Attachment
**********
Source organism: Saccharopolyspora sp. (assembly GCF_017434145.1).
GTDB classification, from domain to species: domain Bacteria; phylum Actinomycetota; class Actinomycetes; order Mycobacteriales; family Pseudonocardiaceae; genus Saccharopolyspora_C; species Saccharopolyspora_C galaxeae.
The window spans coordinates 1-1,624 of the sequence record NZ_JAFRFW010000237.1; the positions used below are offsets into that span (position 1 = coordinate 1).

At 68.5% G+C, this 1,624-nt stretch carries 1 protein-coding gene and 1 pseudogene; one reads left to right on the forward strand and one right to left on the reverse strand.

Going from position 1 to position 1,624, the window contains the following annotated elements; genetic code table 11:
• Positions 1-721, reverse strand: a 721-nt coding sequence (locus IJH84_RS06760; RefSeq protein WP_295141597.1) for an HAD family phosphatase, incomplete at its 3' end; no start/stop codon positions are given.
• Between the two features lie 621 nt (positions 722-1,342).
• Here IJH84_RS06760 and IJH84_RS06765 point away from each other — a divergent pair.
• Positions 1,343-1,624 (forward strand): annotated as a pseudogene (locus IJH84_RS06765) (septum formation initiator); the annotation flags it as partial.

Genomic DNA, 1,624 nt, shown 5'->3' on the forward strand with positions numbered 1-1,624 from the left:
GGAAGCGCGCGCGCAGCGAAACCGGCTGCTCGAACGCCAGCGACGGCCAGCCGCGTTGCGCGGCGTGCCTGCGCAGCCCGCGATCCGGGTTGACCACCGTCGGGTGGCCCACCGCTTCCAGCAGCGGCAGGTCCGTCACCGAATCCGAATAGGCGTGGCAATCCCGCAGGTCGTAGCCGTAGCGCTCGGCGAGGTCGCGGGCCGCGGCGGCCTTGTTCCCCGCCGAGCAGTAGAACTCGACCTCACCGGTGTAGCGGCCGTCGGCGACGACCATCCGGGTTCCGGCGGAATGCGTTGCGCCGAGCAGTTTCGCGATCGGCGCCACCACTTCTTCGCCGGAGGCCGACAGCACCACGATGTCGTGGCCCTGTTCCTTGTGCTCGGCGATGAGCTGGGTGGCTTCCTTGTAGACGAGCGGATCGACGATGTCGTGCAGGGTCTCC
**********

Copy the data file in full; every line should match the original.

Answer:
Source organism: Saccharopolyspora sp. (assembly GCF_017434145.1).
GTDB classification, from domain to species: domain Bacteria; phylum Actinomycetota; class Actinomycetes; order Mycobacteriales; family Pseudonocardiaceae; genus Saccharopolyspora_C; species Saccharopolyspora_C galaxeae.
The window spans coordinates 1-1,624 of the sequence record NZ_JAFRFW010000237.1; the positions used below are offsets into that span (position 1 = coordinate 1).

At 68.5% G+C, this 1,624-nt stretch carries 1 protein-coding gene and 1 pseudogene; one reads left to right on the forward strand and one right to left on the reverse strand.

Going from position 1 to position 1,624, the window contains the following annotated elements; genetic code table 11:
• Positions 1-721, reverse strand: a 721-nt coding sequence (locus IJH84_RS06760; RefSeq protein WP_295141597.1) for an HAD family phosphatase, incomplete at its 3' end; no start/stop codon positions are given.
• Between the two features lie 621 nt (positions 722-1,342).
• Here IJH84_RS06760 and IJH84_RS06765 point away from each other — a divergent pair.
• Positions 1,343-1,624 (forward strand): annotated as a pseudogene (locus IJH84_RS06765) (septum formation initiator); the annotation flags it as partial.

Genomic DNA, 1,624 nt, shown 5'->3' on the forward strand with positions numbered 1-1,624 from the left:
GGAAGCGCGCGCGCAGCGAAACCGGCTGCTCGAACGCCAGCGACGGCCAGCCGCGTTGCGCGGCGTGCCTGCGCAGCCCGCGATCCGGGTTGACCACCGTCGGGTGGCCCACCGCTTCCAGCAGCGGCAGGTCCGTCACCGAATCCGAATAGGCGTGGCAATCCCGCAGGTCGTAGCCGTAGCGCTCGGCGAGGTCGCGGGCCGCGGCGGCCTTGTTCCCCGCCGAGCAGTAGAACTCGACCTCACCGGTGTAGCGGCCGTCGGCGACGACCATCCGGGTTCCGGCGGAATGCGTTGCGCCGAGCAGTTTCGCGATCGGCGCCACCACTTCTTCGCCGGAGGCCGACAGCACCACGATGTCGTGGCCCTGTTCCTTGTGCTCGGCGATGAGCTGGGTGGCTTCCTTGTAGACGAGCGGATCGACGATGTCGTGCAGGGTCTCC